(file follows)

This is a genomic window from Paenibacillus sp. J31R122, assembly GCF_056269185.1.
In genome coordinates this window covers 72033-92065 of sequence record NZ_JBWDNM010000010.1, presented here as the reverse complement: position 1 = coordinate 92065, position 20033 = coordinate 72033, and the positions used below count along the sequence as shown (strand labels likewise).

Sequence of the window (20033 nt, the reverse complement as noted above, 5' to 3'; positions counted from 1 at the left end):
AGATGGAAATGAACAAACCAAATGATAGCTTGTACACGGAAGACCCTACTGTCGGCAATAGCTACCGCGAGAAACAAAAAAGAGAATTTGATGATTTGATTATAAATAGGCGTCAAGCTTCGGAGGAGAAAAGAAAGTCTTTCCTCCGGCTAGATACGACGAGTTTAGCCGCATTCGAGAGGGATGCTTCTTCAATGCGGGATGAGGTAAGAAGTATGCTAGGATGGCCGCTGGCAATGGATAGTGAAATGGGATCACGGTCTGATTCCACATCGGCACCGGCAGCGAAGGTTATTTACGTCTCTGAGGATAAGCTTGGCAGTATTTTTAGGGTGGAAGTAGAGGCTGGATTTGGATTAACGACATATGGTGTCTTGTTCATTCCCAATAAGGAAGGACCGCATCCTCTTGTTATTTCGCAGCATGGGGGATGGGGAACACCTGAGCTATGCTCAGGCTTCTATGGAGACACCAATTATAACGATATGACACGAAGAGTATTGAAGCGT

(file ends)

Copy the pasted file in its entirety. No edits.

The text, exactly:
This is a genomic window from Paenibacillus sp. J31R122, assembly GCF_056269185.1.
In genome coordinates this window covers 72033-92065 of sequence record NZ_JBWDNM010000010.1, presented here as the reverse complement: position 1 = coordinate 92065, position 20033 = coordinate 72033, and the positions used below count along the sequence as shown (strand labels likewise).

Sequence of the window (20033 nt, the reverse complement as noted above, 5' to 3'; positions counted from 1 at the left end):
AGATGGAAATGAACAAACCAAATGATAGCTTGTACACGGAAGACCCTACTGTCGGCAATAGCTACCGCGAGAAACAAAAAAGAGAATTTGATGATTTGATTATAAATAGGCGTCAAGCTTCGGAGGAGAAAAGAAAGTCTTTCCTCCGGCTAGATACGACGAGTTTAGCCGCATTCGAGAGGGATGCTTCTTCAATGCGGGATGAGGTAAGAAGTATGCTAGGATGGCCGCTGGCAATGGATAGTGAAATGGGATCACGGTCTGATTCCACATCGGCACCGGCAGCGAAGGTTATTTACGTCTCTGAGGATAAGCTTGGCAGTATTTTTAGGGTGGAAGTAGAGGCTGGATTTGGATTAACGACATATGGTGTCTTGTTCATTCCCAATAAGGAAGGACCGCATCCTCTTGTTATTTCGCAGCATGGGGGATGGGGAACACCTGAGCTATGCTCAGGCTTCTATGGAGACACCAATTATAACGATATGACACGAAGAGTATTGAAGCGT